Last of the Famous

Music or the Misery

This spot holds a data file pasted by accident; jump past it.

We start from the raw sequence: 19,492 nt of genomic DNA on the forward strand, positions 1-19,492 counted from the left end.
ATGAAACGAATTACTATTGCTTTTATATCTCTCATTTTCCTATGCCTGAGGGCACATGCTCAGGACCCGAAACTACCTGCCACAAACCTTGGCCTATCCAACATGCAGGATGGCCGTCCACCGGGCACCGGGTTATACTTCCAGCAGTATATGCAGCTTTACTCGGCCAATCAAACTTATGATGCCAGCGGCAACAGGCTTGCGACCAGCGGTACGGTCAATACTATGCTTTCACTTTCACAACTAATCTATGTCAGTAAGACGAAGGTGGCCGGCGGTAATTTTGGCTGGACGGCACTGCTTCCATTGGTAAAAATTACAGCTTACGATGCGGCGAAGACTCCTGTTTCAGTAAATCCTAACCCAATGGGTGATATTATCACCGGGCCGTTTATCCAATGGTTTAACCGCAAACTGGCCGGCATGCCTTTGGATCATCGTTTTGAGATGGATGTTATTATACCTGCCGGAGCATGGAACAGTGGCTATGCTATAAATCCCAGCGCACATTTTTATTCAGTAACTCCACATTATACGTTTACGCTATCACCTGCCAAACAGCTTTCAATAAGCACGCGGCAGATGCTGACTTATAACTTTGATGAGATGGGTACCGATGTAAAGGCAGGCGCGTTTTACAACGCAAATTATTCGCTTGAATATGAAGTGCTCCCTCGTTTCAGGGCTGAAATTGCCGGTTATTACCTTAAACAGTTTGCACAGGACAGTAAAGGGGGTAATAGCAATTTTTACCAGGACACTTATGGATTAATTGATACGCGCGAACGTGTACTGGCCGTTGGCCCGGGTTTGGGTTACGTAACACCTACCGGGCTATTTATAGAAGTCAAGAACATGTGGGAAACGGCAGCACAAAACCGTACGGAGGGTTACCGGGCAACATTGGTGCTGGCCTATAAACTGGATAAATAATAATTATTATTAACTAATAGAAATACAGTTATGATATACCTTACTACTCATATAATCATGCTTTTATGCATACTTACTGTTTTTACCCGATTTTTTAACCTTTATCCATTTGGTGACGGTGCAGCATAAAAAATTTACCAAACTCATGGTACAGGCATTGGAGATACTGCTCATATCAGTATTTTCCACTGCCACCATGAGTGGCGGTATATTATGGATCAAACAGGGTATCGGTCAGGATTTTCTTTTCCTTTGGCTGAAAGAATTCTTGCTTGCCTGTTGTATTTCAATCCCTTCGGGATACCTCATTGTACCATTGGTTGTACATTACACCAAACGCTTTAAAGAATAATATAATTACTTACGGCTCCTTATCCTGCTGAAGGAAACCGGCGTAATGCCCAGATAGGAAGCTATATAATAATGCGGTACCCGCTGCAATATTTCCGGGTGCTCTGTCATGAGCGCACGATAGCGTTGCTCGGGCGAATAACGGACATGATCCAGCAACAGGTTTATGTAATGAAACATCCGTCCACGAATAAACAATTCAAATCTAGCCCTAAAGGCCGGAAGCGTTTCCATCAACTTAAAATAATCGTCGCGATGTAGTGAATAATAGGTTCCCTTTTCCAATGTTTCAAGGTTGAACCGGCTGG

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The debut album from this band, which features members of Youth of Today and Piebald, among others, is a strong offering of radio-friendly rock ditties. Starting off is "Standing" that is power punk without the whiny, teenage-riddled angst of other bands like A New Found Glory or Simple Plan. Lead signer Daniel Larsson shines on the song that brings to mind a lighter blink-182 or Jimmy Eat World with an anthem-like, singalong chorus. Perhaps the biggest surprise is how cohesive the record is despite all these previous groups and their sonic baggage its members have carried. "One in a Million" is another smart, energetic and hook-filled song that keeps the momentum in the vein of Sum 41. The stellar "Fingers Twisting" has a certain melancholia about it despite the constant rapid-fire drumming of Alex Garcia-Rivera that again recalls blink-182 circa Josie. Unfortunately, "No More Nightmares" sounds too pre-polished and telegraphed to make a huge impact on the listener. A few turns and twists on the punk format are quite refreshing and welcome, as "Carry on Strong" still has brawn but enough infectious melodies to win over the harshest of anti-punk hearts. But once again there tends to be some tracks that come off as filler, particularly the safe and rudimentary "Fourteen" that is a B-side at best. A great highlight, though, is the glowing and tight "Eternal Flames" and "Problem," which rely less on the punishing riffs and more on the crowd-pleasing, toe-tapping tempos. This is despite the fact "Problem" is less than two minutes long. "Fight Till I Die" is standard old-school punk that doesn't seem to hit the mar,k though. Overall it is a promising debut with generally good results.

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